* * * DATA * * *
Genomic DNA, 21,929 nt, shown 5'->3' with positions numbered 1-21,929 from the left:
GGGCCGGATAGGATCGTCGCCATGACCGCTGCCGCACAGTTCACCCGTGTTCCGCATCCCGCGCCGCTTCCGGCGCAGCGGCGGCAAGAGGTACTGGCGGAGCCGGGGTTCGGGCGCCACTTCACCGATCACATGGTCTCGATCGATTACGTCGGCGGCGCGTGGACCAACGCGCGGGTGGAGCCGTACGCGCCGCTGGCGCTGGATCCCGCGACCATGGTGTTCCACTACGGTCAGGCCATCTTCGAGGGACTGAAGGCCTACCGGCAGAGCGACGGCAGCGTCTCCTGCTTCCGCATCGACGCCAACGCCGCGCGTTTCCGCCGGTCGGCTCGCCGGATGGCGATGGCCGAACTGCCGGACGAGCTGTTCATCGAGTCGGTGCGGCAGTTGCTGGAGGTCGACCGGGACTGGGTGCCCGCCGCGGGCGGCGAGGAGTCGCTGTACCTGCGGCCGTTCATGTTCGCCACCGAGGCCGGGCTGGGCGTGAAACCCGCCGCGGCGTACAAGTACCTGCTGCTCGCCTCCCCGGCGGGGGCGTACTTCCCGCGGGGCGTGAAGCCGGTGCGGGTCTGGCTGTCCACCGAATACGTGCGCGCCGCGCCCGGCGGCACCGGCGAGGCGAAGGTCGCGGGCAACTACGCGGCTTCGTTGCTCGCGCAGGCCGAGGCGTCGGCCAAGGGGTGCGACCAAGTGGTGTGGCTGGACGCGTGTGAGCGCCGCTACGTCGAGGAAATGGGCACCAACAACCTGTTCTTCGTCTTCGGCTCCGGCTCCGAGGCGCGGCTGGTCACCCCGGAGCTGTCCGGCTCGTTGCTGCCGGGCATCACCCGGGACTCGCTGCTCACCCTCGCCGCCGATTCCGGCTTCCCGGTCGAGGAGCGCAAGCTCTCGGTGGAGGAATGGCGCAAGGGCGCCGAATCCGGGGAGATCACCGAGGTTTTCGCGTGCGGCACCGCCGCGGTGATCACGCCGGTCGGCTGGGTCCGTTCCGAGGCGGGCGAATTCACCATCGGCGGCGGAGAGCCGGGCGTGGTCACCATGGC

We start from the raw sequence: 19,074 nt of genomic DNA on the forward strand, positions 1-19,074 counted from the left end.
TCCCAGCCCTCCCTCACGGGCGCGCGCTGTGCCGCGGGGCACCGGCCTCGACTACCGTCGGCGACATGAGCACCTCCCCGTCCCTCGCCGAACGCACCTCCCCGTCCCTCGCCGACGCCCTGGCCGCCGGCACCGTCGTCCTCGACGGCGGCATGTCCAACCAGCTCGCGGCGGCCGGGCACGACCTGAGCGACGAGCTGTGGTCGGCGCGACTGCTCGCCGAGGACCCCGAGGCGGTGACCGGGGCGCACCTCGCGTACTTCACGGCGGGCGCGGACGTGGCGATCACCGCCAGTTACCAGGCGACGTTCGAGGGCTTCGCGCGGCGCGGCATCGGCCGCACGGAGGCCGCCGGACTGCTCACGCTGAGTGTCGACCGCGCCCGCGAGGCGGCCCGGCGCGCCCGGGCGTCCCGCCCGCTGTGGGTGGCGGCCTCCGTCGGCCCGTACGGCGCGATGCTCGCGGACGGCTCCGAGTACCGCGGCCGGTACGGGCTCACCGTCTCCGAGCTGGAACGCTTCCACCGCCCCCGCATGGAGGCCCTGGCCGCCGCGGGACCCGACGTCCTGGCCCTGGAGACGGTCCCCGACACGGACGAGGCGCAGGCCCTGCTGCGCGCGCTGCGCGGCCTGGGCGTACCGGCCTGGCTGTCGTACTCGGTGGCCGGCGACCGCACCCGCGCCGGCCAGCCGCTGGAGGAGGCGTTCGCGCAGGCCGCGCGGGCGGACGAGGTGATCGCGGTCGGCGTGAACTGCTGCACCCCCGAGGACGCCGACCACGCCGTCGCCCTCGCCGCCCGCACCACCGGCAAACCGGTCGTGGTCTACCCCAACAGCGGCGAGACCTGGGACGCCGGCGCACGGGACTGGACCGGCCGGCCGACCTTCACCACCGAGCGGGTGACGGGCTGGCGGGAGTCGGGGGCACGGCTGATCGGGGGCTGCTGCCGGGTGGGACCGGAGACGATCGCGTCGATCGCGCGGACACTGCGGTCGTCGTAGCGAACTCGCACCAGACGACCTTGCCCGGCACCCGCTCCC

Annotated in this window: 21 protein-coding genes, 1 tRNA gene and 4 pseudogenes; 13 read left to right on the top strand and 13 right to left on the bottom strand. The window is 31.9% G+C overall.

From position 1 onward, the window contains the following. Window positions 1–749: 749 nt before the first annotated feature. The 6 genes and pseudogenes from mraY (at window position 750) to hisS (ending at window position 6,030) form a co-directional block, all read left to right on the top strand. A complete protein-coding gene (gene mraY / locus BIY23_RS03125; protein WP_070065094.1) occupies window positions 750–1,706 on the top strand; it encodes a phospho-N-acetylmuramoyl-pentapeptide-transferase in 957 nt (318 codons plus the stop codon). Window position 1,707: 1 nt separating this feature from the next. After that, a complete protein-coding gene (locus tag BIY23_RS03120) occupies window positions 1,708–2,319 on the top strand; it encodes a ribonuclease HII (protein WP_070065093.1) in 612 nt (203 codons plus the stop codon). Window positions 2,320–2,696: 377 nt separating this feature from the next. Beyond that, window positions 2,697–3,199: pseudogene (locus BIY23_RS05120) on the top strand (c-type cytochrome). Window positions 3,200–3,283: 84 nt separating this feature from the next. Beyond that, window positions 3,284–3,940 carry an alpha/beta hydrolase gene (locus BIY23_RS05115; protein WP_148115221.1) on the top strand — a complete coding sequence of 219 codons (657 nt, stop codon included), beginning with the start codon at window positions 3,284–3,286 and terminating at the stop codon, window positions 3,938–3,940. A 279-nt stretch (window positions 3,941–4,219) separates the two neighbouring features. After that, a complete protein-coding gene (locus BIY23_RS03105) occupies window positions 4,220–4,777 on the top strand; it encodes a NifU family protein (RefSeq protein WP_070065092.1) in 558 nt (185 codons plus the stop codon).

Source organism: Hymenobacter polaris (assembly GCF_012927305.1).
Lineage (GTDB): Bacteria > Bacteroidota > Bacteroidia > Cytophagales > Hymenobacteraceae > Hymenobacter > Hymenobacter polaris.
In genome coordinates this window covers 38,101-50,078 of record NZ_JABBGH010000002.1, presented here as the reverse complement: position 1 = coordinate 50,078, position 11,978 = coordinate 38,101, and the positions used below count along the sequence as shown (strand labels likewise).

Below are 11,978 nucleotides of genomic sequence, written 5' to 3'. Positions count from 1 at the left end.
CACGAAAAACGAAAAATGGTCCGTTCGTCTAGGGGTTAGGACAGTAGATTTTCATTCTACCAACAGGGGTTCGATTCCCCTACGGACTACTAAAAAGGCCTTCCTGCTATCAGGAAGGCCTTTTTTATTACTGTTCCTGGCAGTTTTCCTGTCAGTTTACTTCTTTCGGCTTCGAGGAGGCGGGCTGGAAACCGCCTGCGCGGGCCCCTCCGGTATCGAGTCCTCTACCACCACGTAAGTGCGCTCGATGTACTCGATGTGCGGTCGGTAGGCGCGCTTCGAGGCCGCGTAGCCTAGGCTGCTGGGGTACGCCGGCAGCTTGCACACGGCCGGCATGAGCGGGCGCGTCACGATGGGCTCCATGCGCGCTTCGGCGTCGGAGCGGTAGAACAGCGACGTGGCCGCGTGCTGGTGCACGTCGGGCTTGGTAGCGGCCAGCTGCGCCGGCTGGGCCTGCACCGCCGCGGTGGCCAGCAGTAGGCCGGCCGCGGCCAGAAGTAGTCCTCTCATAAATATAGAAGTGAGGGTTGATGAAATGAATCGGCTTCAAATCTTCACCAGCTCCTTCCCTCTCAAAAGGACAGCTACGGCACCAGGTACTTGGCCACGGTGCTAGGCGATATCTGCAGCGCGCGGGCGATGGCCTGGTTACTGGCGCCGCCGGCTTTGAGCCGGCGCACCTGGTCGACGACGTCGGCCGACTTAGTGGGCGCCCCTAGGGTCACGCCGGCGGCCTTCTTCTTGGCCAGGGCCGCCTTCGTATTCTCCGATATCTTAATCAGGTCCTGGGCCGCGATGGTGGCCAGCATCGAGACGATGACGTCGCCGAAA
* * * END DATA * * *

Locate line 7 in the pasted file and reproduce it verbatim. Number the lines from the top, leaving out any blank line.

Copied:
Source organism: Hymenobacter polaris (assembly GCF_012927305.1).